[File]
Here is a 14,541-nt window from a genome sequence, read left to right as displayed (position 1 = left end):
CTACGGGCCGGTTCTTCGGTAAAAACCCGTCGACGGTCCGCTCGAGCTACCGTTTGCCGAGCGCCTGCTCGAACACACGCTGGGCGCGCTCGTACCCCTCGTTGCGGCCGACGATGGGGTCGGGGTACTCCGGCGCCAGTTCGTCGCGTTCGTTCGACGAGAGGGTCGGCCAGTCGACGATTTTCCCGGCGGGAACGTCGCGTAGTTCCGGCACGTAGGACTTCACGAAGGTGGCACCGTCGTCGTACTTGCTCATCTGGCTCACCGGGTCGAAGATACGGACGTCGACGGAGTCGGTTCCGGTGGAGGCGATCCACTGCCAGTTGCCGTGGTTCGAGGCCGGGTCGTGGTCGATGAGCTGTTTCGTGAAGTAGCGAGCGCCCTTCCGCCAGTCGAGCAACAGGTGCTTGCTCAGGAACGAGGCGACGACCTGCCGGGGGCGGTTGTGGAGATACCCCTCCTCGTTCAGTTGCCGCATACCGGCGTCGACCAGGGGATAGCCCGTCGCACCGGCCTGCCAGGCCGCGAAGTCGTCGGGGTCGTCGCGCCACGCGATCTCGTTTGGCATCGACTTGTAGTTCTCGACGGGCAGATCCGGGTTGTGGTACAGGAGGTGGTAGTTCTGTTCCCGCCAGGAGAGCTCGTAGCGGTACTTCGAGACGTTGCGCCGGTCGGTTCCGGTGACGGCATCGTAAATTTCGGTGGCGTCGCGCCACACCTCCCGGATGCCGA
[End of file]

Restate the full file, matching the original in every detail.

Here is a 14,541-nt window from a genome sequence, read left to right as displayed (position 1 = left end):
CTACGGGCCGGTTCTTCGGTAAAAACCCGTCGACGGTCCGCTCGAGCTACCGTTTGCCGAGCGCCTGCTCGAACACACGCTGGGCGCGCTCGTACCCCTCGTTGCGGCCGACGATGGGGTCGGGGTACTCCGGCGCCAGTTCGTCGCGTTCGTTCGACGAGAGGGTCGGCCAGTCGACGATTTTCCCGGCGGGAACGTCGCGTAGTTCCGGCACGTAGGACTTCACGAAGGTGGCACCGTCGTCGTACTTGCTCATCTGGCTCACCGGGTCGAAGATACGGACGTCGACGGAGTCGGTTCCGGTGGAGGCGATCCACTGCCAGTTGCCGTGGTTCGAGGCCGGGTCGTGGTCGATGAGCTGTTTCGTGAAGTAGCGAGCGCCCTTCCGCCAGTCGAGCAACAGGTGCTTGCTCAGGAACGAGGCGACGACCTGCCGGGGGCGGTTGTGGAGATACCCCTCCTCGTTCAGTTGCCGCATACCGGCGTCGACCAGGGGATAGCCCGTCGCACCGGCCTGCCAGGCCGCGAAGTCGTCGGGGTCGTCGCGCCACGCGATCTCGTTTGGCATCGACTTGTAGTTCTCGACGGGCAGATCCGGGTTGTGGTACAGGAGGTGGTAGTTCTGTTCCCGCCAGGAGAGCTCGTAGCGGTACTTCGAGACGTTGCGCCGGTCGGTTCCGGTGACGGCATCGTAAATTTCGGTGGCGTCGCGCCACACCTCCCGGATGCCGA